- Matthew M. Thomas
- Read Time: 3 mins
We consultants are wired to be problem-solvers. See something not working right? Let’s find a way to fix it. See a workplace in conflict? Let’s find a way to resolve it. See the organizational duct tape starting to show? Build a structure to hold it together better.
It’s not just consultants, though: the strongest, most sustainable businesses (and nonprofits, let’s not forget them) see a problem, one real people experience, and provide a solution for their problem. Sometimes, that’s a technical problem (my home won’t heat); other times, it’s a “what if” that someone figures out (what if I could search for information on a handheld device that also makes phone calls?).
The problem-solution orientation drives so much of business that we consider it essential for building new businesses, new product lines, and new service offerings. Problem-Solution Fit comes as phase one of three as leaders develop new value propositions.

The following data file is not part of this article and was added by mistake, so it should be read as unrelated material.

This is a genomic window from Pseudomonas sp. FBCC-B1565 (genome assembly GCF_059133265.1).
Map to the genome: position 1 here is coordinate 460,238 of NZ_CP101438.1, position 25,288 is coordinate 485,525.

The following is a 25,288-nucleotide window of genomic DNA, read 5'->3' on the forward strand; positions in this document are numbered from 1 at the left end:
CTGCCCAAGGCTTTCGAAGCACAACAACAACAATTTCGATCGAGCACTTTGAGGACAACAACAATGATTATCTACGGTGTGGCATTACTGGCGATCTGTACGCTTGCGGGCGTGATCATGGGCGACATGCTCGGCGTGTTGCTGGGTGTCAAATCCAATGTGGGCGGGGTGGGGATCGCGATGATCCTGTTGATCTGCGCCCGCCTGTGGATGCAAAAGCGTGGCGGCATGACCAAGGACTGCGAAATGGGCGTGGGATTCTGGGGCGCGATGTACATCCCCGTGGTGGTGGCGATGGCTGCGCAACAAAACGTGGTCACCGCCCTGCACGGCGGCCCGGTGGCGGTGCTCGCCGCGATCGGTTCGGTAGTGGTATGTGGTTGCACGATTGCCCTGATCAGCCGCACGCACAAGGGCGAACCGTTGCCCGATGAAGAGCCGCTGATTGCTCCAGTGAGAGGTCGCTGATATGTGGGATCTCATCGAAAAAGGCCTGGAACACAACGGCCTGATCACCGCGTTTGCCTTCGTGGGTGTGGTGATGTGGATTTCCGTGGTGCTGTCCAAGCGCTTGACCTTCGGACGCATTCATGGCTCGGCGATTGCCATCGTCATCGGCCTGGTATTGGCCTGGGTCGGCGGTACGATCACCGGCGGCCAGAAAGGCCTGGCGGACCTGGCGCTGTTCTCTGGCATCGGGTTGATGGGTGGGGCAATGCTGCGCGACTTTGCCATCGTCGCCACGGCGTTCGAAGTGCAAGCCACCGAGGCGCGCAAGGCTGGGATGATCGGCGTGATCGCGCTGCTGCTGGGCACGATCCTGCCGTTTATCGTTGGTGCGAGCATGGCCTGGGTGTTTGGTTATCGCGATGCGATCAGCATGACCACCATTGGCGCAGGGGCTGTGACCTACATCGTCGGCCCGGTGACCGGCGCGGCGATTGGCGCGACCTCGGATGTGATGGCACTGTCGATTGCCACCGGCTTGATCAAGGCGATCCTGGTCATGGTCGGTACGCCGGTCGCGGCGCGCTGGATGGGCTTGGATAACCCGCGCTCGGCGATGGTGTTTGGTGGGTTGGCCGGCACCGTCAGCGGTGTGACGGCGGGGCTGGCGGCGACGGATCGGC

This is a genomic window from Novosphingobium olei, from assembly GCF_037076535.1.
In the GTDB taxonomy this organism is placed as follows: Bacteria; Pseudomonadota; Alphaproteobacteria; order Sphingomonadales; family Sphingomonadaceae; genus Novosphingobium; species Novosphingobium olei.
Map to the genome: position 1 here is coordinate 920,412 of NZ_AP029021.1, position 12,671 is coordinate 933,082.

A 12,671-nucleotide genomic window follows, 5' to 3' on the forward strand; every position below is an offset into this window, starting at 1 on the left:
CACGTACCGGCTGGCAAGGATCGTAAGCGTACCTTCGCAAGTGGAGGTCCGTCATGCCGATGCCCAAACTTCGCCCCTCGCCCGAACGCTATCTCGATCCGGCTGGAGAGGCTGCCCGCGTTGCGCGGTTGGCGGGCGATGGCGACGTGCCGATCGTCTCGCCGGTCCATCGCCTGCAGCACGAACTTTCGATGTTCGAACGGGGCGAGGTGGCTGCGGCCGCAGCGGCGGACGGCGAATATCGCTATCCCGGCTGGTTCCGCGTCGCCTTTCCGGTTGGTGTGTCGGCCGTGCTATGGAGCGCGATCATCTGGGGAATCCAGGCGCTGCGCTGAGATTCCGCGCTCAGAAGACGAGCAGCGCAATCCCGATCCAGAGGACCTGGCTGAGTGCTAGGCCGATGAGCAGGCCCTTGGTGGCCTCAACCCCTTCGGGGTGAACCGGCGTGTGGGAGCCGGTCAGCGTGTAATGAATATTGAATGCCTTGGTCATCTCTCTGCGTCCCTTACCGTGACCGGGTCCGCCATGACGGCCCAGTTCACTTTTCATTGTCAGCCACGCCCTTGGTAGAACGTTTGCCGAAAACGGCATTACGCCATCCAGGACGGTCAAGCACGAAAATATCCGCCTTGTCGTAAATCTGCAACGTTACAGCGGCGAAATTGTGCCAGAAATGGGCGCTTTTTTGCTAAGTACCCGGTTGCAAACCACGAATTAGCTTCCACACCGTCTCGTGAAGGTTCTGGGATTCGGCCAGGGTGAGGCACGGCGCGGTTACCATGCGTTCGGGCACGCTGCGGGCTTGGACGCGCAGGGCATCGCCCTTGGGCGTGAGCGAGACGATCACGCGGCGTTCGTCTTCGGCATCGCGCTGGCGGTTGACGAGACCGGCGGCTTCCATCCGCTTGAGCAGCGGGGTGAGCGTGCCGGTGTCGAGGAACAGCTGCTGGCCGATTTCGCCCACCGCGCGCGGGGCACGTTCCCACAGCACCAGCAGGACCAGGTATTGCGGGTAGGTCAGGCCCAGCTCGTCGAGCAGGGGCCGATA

Nevertheless, problem-solution thinking does not address some of the most fundamental business questions we face. Business questions where defining the problem itself is the problem are called adaptive challenges, that require adaptive change. How do we work in problem-solution thinking if problem definition is itself the problem?
Moreover, problem-solution thinking tends to discount or dismiss the humanity (and sometimes even the personhood) of those involved in the situation. When we discover that the problem we are facing is a “people problem”, we often try to “fix” the people. This is especially true of the so-called “soft skills” problems: team alignment, listening, leadership, timeliness, engagement, and so on.
When we see people problems as the problem, and we apply problem-solution thinking there, we tend to view people as machines that need someone to tinker with them or repair some flaw, rather than as human beings who have real – and valid – motivations for doing what they do, and mindsets in which they operate. In short, we discount those things that make us human, and then wonder why our solutions don’t work.
By contrast, when we intentionally view people as creative, resourceful, and whole, we tend to approach others differently.